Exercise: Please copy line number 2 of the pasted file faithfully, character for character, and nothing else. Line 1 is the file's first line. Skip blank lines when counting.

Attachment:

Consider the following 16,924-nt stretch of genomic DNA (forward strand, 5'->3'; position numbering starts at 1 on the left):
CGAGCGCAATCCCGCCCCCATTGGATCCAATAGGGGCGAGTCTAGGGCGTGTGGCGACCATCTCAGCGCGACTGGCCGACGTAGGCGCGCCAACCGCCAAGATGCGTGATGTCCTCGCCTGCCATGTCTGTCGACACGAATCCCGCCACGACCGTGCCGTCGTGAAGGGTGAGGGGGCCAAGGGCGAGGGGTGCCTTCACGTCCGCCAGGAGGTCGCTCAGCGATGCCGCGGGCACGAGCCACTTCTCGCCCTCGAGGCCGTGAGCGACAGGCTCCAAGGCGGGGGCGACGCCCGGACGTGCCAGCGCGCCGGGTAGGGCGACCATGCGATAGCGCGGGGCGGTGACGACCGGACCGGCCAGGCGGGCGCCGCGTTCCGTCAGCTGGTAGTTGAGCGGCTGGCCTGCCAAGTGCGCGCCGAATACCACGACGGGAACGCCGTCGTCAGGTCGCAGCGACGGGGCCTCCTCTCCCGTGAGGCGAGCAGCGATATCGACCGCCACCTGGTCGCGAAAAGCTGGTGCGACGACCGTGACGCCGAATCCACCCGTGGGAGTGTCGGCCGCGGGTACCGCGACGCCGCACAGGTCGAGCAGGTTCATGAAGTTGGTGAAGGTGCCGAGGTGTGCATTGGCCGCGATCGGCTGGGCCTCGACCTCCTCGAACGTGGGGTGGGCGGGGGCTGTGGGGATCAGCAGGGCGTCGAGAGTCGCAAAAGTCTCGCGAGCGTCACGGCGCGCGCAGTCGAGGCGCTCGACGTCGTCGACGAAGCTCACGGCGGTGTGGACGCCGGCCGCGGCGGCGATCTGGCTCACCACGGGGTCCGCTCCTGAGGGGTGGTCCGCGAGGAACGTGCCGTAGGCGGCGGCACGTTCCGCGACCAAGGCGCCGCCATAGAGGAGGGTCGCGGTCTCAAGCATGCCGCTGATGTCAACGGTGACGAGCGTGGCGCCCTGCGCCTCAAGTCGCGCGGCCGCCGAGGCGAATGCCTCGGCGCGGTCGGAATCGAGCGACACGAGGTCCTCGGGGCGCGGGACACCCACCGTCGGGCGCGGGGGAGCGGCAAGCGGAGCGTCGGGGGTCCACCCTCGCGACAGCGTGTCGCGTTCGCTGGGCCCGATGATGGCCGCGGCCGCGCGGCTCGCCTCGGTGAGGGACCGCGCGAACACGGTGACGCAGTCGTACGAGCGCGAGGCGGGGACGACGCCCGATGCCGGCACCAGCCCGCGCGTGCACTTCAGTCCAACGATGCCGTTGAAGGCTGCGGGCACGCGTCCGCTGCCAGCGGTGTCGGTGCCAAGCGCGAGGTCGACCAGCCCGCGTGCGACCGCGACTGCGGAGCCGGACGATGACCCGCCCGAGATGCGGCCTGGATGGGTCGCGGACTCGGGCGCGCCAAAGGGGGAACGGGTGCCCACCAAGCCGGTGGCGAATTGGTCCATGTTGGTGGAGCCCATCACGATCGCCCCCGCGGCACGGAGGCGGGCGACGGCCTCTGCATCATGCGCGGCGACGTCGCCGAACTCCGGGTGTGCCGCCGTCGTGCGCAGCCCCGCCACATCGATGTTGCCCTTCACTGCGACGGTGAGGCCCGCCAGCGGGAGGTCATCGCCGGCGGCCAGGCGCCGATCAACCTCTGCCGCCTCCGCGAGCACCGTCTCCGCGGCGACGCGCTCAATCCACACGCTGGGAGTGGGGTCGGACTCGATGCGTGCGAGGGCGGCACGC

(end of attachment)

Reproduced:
CGAGCGCAATCCCGCCCCCATTGGATCCAATAGGGGCGAGTCTAGGGCGTGTGGCGACCATCTCAGCGCGACTGGCCGACGTAGGCGCGCCAACCGCCAAGATGCGTGATGTCCTCGCCTGCCATGTCTGTCGACACGAATCCCGCCACGACCGTGCCGTCGTGAAGGGTGAGGGGGCCAAGGGCGAGGGGTGCCTTCACGTCCGCCAGGAGGTCGCTCAGCGATGCCGCGGGCACGAGCCACTTCTCGCCCTCGAGGCCGTGAGCGACAGGCTCCAAGGCGGGGGCGACGCCCGGACGTGCCAGCGCGCCGGGTAGGGCGACCATGCGATAGCGCGGGGCGGTGACGACCGGACCGGCCAGGCGGGCGCCGCGTTCCGTCAGCTGGTAGTTGAGCGGCTGGCCTGCCAAGTGCGCGCCGAATACCACGACGGGAACGCCGTCGTCAGGTCGCAGCGACGGGGCCTCCTCTCCCGTGAGGCGAGCAGCGATATCGACCGCCACCTGGTCGCGAAAAGCTGGTGCGACGACCGTGACGCCGAATCCACCCGTGGGAGTGTCGGCCGCGGGTACCGCGACGCCGCACAGGTCGAGCAGGTTCATGAAGTTGGTGAAGGTGCCGAGGTGTGCATTGGCCGCGATCGGCTGGGCCTCGACCTCCTCGAACGTGGGGTGGGCGGGGGCTGTGGGGATCAGCAGGGCGTCGAGAGTCGCAAAAGTCTCGCGAGCGTCACGGCGCGCGCAGTCGAGGCGCTCGACGTCGTCGACGAAGCTCACGGCGGTGTGGACGCCGGCCGCGGCGGCGATCTGGCTCACCACGGGGTCCGCTCCTGAGGGGTGGTCCGCGAGGAACGTGCCGTAGGCGGCGGCACGTTCCGCGACCAAGGCGCCGCCATAGAGGAGGGTCGCGGTCTCAAGCATGCCGCTGATGTCAACGGTGACGAGCGTGGCGCCCTGCGCCTCAAGTCGCGCGGCCGCCGAGGCGAATGCCTCGGCGCGGTCGGAATCGAGCGACACGAGGTCCTCGGGGCGCGGGACACCCACCGTCGGGCGCGGGGGAGCGGCAAGCGGAGCGTCGGGGGTCCACCCTCGCGACAGCGTGTCGCGTTCGCTGGGCCCGATGATGGCCGCGGCCGCGCGGCTCGCCTCGGTGAGGGACCGCGCGAACACGGTGACGCAGTCGTACGAGCGCGAGGCGGGGACGACGCCCGATGCCGGCACCAGCCCGCGCGTGCACTTCAGTCCAACGATGCCGTTGAAGGCTGCGGGCACGCGTCCGCTGCCAGCGGTGTCGGTGCCAAGCGCGAGGTCGACCAGCCCGCGTGCGACCGCGACTGCGGAGCCGGACGATGACCCGCCCGAGATGCGGCCTGGATGGGTCGCGGACTCGGGCGCGCCAAAGGGGGAACGGGTGCCCACCAAGCCGGTGGCGAATTGGTCCATGTTGGTGGAGCCCATCACGATCGCCCCCGCGGCACGGAGGCGGGCGACGGCCTCTGCATCATGCGCGGCGACGTCGCCGAACTCCGGGTGTGCCGCCGTCGTGCGCAGCCCCGCCACATCGATGTTGCCCTTCACTGCGACGGTGAGGCCCGCCAGCGGGAGGTCATCGCCGGCGGCCAGGCGCCGATCAACCTCTGCCGCCTCCGCGAGCACCGTCTCCGCGGCGACGCGCTCAATCCACACGCTGGGAGTGGGGTCGGACTCGATGCGTGCGAGGGCGGCACGC